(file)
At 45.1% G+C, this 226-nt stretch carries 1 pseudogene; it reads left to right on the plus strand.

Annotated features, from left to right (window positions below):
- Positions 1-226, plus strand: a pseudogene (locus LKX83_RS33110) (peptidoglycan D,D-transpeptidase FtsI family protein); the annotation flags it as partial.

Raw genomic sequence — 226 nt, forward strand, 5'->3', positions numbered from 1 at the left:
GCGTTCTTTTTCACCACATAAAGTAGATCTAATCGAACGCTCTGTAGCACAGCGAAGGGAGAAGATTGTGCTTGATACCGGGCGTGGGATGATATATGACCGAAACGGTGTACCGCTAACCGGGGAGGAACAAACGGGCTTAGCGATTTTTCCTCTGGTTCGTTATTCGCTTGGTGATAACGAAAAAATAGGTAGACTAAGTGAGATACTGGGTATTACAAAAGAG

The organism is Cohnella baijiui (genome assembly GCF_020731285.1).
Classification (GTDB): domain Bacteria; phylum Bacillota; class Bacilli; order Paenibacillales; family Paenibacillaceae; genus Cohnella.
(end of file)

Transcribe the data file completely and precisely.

At 45.1% G+C, this 226-nt stretch carries 1 pseudogene; it reads left to right on the plus strand.

Annotated features, from left to right (window positions below):
- Positions 1-226, plus strand: a pseudogene (locus LKX83_RS33110) (peptidoglycan D,D-transpeptidase FtsI family protein); the annotation flags it as partial.

Raw genomic sequence — 226 nt, forward strand, 5'->3', positions numbered from 1 at the left:
GCGTTCTTTTTCACCACATAAAGTAGATCTAATCGAACGCTCTGTAGCACAGCGAAGGGAGAAGATTGTGCTTGATACCGGGCGTGGGATGATATATGACCGAAACGGTGTACCGCTAACCGGGGAGGAACAAACGGGCTTAGCGATTTTTCCTCTGGTTCGTTATTCGCTTGGTGATAACGAAAAAATAGGTAGACTAAGTGAGATACTGGGTATTACAAAAGAG

The organism is Cohnella baijiui (genome assembly GCF_020731285.1).
Classification (GTDB): domain Bacteria; phylum Bacillota; class Bacilli; order Paenibacillales; family Paenibacillaceae; genus Cohnella.